To achieve SDG 6, water and sanitation utilities must be financially sound. To increase their financial resources, utilities must both increase efficiency — do more with less — and find ways to increase their total cash inflows. In many countries operations and maintenance of combined systems are often funded solely by tariffs charged to sewerage customers, meaning that stormwater beneficiaries get a free ride — that they do not pay for the stormwater services they receive or the flooding that the impervious surfaces that they own help cause. Charging stormwater combined system beneficiaries create an additional cash-stream that would help cities to sustainably manage their combined systems — helping them to achieve their SDG 6 commitment.
Condominiums in the United States must maintain financial reserves to repair and replace their infrastructure. By adopting similar laws, water and sanitation utilities — especially those in low-income and low-middle-income countries which cannot handle the financial shock of unplanned major infrastructure repairs or replacements – could help to ensure sustainability of their services.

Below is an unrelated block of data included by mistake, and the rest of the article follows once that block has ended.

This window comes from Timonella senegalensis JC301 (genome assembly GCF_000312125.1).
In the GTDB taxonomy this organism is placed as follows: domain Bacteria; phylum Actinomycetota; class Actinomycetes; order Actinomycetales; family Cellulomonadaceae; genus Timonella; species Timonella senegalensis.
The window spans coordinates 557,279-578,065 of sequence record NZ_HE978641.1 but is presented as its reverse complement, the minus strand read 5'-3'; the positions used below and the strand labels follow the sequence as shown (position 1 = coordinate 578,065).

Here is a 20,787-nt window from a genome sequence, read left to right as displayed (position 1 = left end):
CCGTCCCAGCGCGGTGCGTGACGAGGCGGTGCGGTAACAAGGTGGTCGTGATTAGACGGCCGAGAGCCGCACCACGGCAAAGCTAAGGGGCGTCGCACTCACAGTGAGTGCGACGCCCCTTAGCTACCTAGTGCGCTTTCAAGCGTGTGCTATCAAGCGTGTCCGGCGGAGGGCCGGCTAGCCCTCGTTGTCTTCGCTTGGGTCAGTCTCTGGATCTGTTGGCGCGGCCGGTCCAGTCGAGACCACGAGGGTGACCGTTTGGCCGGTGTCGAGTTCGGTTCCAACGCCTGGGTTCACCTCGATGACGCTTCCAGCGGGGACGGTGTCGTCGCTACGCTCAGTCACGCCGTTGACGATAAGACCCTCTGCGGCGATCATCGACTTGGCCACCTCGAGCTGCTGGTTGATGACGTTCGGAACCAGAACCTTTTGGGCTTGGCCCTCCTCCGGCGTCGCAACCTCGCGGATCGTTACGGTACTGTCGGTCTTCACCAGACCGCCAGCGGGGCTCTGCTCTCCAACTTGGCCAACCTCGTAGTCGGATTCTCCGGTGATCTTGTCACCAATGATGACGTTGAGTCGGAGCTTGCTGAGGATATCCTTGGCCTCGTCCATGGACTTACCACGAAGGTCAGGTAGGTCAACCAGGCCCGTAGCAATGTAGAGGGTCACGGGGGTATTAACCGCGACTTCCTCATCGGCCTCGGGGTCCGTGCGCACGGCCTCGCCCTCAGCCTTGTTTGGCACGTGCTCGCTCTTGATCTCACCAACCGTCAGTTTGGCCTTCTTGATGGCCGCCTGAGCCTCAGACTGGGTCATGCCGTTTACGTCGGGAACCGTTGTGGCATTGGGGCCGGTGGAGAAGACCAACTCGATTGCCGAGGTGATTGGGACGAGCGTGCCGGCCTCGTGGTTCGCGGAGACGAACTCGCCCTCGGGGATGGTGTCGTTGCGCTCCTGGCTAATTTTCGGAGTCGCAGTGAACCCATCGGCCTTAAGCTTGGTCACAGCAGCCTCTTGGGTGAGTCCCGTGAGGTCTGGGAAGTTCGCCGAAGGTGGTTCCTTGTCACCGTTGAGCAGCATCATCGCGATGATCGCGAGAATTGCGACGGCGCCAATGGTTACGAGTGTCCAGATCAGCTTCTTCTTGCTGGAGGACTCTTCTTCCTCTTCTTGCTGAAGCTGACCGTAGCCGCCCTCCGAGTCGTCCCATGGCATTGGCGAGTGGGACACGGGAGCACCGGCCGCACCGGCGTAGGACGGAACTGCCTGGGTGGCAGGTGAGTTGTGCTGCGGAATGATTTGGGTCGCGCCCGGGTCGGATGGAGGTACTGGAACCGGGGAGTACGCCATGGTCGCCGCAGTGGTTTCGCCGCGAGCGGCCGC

Old tariff designs – before the introduction of meters – used the number of physical water fixtures in a household to charge domestic customers for water services. The same technique could be used today to classify poor customers, who have fewer water fixtures, from wealthier customers, thus enabling water utilities to establish separate poor-customer-tariffs and thus charge wealthier customers the full cost of providing them with service.